The Fulton Hogan Seymour Whyte Joint Venture has appointed Arup as designer for the upgrade of the Australian Bruce Highway between Caloundra Road and the Sunshine Motorway. The upgrade aims at improving safety, as well as reducing congestion – in addition resilience against one in a hundred year flood events are being designed and planned for.
The Bruce Highway is a 1,650 kilometre major highway that connected Cairns in the North with Brisbane in the South, winding its way along the Sunshine coast. The highway provides a key artery for people and freight in Australia, with efforts in a host of recent upgrades focused on improving the highway’s throughput and disconnecting local traffic where possible.
In a bid to improve the around 20 kilometres of the Bruce Highway between Caloundra Road and the Sunshine Motorway, the Queensland Government Department of Transport and Main Roads launched a planning study in 2010, with a tender for design and construction players launched in 2015.
The aim of the upgrade is to improve the climate resilience of the highway, such that it meets the local flooding resilience target of 1% AEP (annual exceedance probability; once in 100 years) for flooding events; as well as extricating local traffic from intercity traffic passing by Caloundra. The highway will also be expanded to 6-lanes to increase highway capacity and includes significant upgrades to interchanges to improve road safety.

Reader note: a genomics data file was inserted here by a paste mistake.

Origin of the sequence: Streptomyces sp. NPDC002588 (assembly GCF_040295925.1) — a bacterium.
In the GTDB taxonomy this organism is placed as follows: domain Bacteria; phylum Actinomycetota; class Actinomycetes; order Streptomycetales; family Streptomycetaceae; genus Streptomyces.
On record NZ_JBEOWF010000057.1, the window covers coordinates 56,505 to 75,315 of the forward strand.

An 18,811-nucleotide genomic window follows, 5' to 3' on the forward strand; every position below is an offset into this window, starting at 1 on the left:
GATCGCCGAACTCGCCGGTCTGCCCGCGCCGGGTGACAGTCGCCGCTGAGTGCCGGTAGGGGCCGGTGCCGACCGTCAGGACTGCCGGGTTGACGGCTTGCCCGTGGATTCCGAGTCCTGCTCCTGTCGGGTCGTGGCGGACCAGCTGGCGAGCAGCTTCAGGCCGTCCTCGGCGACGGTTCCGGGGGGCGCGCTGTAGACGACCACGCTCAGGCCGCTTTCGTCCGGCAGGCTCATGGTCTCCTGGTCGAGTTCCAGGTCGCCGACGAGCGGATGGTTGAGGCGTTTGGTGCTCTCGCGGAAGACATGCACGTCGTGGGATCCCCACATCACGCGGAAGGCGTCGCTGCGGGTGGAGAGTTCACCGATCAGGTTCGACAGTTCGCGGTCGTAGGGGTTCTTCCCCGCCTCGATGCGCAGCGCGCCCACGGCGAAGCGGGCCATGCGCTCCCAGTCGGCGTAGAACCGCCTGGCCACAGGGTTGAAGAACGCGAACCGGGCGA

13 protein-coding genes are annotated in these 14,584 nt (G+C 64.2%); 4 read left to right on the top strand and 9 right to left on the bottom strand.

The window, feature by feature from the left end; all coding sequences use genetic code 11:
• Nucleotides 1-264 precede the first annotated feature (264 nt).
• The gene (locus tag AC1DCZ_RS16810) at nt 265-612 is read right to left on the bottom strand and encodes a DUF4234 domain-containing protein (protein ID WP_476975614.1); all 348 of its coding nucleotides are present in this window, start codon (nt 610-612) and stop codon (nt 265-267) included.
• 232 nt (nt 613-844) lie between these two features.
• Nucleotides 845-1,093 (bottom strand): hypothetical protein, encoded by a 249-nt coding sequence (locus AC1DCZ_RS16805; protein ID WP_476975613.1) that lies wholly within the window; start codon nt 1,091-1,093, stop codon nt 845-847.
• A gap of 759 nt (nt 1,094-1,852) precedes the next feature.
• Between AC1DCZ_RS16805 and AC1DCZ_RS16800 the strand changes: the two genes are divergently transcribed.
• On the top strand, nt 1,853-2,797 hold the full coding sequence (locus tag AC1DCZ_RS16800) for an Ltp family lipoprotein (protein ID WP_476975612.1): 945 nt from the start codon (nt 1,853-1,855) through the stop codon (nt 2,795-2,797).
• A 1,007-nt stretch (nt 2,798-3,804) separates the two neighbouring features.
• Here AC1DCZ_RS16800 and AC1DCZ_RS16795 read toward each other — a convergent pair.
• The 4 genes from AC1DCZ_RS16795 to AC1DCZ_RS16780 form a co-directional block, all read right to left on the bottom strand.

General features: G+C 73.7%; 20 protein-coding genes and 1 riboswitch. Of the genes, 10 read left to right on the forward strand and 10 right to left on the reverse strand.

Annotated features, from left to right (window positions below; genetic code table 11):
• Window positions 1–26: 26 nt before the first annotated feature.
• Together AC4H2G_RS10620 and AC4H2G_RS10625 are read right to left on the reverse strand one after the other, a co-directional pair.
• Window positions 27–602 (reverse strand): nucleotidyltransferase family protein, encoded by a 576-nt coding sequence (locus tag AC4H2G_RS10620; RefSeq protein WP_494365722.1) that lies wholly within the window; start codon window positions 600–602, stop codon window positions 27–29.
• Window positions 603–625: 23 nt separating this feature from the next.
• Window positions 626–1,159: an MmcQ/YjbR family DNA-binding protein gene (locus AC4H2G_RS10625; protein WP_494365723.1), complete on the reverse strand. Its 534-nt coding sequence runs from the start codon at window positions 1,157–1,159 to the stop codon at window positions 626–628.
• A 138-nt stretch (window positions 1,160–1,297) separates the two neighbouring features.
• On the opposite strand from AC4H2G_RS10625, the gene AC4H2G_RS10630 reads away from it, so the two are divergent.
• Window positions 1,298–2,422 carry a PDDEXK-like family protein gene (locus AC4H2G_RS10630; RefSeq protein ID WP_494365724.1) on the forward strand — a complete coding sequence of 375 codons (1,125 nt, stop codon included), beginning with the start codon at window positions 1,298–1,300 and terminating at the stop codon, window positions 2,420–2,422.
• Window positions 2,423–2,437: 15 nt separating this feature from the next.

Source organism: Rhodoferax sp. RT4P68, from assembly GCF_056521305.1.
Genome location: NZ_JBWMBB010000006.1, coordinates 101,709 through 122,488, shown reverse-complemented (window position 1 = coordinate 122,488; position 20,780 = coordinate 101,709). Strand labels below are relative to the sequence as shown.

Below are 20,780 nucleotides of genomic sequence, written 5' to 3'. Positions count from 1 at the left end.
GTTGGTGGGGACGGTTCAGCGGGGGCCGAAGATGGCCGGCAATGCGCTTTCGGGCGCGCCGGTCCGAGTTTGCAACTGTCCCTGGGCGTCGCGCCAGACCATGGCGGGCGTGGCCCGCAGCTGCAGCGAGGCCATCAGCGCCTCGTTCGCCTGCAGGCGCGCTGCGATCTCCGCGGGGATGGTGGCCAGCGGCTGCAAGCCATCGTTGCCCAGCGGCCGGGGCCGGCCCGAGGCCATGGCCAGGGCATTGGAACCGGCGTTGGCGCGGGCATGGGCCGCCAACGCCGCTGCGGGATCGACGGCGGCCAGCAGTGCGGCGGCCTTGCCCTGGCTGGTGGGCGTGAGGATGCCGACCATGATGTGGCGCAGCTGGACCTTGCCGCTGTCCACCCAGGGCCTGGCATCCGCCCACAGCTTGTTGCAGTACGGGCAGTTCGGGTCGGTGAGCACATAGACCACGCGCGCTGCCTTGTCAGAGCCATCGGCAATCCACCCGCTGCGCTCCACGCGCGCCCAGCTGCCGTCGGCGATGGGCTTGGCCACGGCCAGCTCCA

The planning announcement sees the Fulton Hogan Seymour Whyte Joint Venture (FHSW) act as the main design and construction vendor for the project. Arup has been appointed by the FHSW to provide design and consultancy work for the further development of the project. Construction will begin late 2016 with completion scheduled for 2020.
Lee Hudson, Design Project Manager, says, “The Arup Jacobs Design Joint Venture is proud to be selected to deliver the detailed design associated with this planned major upgrade for a strategically important link of the Bruce Highway. By adopting a highly innovative design layout and incorporating a Diverging Diamond Interchange, we specifically targeted a project footprint which significantly reduced associated impacts on the Beerwah State Forest which is a critical objective of the project.”